Volume Three of The Uplift Trilogy
|Bantam Spectra Books, 447 pages |
|A review by Mark Shainblum|
More importantly perhaps, Brin's writing usually finds that solid balance between the genre demands of hard SF and the more general literary demands of good writing. He is a writer who writes well, and a hard science fiction writer who writes good, solid, exciting science fiction. An all-too-rare combination in this day and age.
That being said, Heaven's Reach unfortunately fails to satisfy on some very deep levels. Third in the New Uplift Trilogy, this book cannot really be considered independent of its predecessor volumes, Brightness Reef and Infinity's Shore, and therein lies part of the problem.
Brin's previous books set in the common Uplift universe (Sundiver, Startide Rising and The Uplift War) are thematically linked stand-alone novels that tell complete stories in-and-of themselves. Though The Uplift War hinges on events which take place in Startide Rising, the books have completely different casts of characters and can be read independently. More, Startide Rising was easily on of the top ten science fiction novels of the 1980s, a real tour-de-force. In that book Brin proposed something so basic one wonders why he was the first to try it: What if space is full? What if humans are johnny-come-latelies to the galactic scene, poor backwater cousins without friends or relatives in a hostile universe organized along clan lines? The idea had such power and resonance, and his Civilization of the Five Galaxies was such a refreshing deviation from the usual "Galactic Federation" model that it sustained itself over three very good novels.
This second Uplift trilogy, culminating in Heaven's Reach, has unfortunately clogged itself on Brin's powerful imagination. He has spun such an elaborate tale, conceived so many characters -- including several different species of aliens, humans, dolphins and chimpanzees -- and cranked up the cosmic volume to such a level that the reader is just left spinning. You spend so much time trying to keep track of the characters and the minor plot twists that there's little energy left to actually enjoy the books. Moreover, the action is so drawn out and major events happen so slowly (all three novels take place less than three years after the events in Startide Rising, published in 1987!) that it becomes an effort just to keep going.
Brin admits, cheerfully, that he's writing down-and-dirty space opera. The Uplift books have always been full of mysterious Elder Races, unseen powers and galactic conspiracies billions of years old. There's nothing wrong with space opera when done well, and in the first three books of this series Brin did it very well indeed. However, he seems unable to move his basic plotline forward, while at the same time falling victim to that perennial disease of the distant-future epic: going "cosmic." By the end of this book the whole skein of the universe is coming unravelled, the laws of physics are changing, entire galaxies are being thrown into chaos and yet we still aren't told exactly what the crew of the starship Streaker found back in Startide Rising which started this entire plotline going. I think that's asking far too much of the patience of one's readers.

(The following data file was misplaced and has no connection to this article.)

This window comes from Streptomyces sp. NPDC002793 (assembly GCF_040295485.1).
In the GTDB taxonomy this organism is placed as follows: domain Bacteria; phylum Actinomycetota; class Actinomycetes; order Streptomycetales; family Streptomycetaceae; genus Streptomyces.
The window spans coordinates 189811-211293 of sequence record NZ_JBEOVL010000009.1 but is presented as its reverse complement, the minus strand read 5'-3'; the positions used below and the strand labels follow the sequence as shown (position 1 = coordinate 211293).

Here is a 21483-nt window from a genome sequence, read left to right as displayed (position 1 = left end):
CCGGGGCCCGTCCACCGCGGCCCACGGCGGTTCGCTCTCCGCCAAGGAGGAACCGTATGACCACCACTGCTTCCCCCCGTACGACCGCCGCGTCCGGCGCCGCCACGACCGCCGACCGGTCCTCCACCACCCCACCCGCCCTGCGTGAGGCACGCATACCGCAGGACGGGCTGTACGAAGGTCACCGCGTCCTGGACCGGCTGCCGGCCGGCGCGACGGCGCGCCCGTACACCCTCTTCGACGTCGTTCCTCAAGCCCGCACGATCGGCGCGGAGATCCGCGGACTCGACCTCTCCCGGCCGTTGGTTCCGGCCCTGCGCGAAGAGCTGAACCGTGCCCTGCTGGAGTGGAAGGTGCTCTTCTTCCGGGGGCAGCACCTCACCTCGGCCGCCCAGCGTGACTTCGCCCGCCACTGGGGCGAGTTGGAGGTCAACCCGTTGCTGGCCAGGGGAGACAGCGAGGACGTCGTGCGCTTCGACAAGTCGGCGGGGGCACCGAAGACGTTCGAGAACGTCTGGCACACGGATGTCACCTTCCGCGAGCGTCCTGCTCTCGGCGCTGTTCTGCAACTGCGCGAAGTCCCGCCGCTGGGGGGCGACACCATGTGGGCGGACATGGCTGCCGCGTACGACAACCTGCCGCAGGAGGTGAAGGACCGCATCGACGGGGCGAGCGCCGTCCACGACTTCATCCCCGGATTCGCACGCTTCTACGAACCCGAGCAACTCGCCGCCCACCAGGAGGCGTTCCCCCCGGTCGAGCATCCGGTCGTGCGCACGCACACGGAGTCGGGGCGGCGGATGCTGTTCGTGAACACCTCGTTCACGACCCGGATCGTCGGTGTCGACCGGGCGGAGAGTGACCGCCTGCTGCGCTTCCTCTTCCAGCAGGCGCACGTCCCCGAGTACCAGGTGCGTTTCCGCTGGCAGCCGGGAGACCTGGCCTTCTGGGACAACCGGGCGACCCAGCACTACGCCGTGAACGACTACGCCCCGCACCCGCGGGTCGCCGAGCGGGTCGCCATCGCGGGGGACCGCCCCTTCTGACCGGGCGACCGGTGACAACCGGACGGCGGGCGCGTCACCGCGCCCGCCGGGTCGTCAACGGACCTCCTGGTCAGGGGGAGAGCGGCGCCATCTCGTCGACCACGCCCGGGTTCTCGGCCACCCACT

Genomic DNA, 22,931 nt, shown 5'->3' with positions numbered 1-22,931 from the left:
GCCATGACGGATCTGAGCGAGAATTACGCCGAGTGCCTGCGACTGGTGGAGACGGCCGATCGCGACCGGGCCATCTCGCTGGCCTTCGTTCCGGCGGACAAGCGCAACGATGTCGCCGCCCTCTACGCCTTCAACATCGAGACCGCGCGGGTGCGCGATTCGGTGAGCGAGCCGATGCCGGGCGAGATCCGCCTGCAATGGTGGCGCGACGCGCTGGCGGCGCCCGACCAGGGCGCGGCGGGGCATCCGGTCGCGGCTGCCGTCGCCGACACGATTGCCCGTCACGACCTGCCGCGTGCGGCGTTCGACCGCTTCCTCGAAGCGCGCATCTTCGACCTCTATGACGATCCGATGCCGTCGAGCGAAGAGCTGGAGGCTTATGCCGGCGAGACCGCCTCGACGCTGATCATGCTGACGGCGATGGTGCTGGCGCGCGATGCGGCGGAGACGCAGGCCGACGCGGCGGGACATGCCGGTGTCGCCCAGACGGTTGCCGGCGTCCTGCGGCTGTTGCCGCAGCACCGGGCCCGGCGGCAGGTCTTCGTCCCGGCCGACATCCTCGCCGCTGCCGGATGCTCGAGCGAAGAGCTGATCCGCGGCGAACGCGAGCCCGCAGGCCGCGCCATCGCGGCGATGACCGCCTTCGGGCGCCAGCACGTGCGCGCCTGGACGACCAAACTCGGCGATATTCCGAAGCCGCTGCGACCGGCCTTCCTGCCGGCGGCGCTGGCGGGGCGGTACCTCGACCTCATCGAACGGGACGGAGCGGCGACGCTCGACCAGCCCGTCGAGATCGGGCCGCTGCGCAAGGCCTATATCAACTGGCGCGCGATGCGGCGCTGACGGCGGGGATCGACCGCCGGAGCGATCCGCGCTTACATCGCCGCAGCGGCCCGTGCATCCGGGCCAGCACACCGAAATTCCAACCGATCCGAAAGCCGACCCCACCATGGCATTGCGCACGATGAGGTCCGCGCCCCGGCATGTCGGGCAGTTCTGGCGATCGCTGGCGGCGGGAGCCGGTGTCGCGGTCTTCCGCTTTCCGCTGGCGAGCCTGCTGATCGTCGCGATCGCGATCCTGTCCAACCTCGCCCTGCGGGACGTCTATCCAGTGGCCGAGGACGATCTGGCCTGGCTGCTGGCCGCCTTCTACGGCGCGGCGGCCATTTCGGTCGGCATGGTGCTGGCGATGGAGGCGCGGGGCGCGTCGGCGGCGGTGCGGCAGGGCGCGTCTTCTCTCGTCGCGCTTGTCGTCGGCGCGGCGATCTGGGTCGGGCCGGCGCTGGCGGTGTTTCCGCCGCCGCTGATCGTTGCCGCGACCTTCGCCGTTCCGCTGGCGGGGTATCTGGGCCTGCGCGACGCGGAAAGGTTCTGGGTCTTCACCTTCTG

Heaven's Reach and its predecessor volumes are still extremely entertaining books because of the sheer richness of the background information. We learn far more about the workings of the Uplift universe than we did in Brin's previous novels, but unfortunately entirely at the expense of plot and structure. These three novels could easily have been boiled down to two, perhaps even one -- much more tightly plotted and conceived.
Mark Shainblum is the co-editor of Arrowdreams: An Anthology Of Alternate Canadas (Nuage Editions, 1997) the first anthology of Canadian alternate history. A veteran of the comic book field, Mark co-created the 1980's Canadian superhero Northguard and currently writes the Canadian political parody series Angloman both in the form of a paperback book series and as a weekly comic strip in the Montreal Gazette. He lives in Montreal with his computer, his slippers and a motley collection of books.
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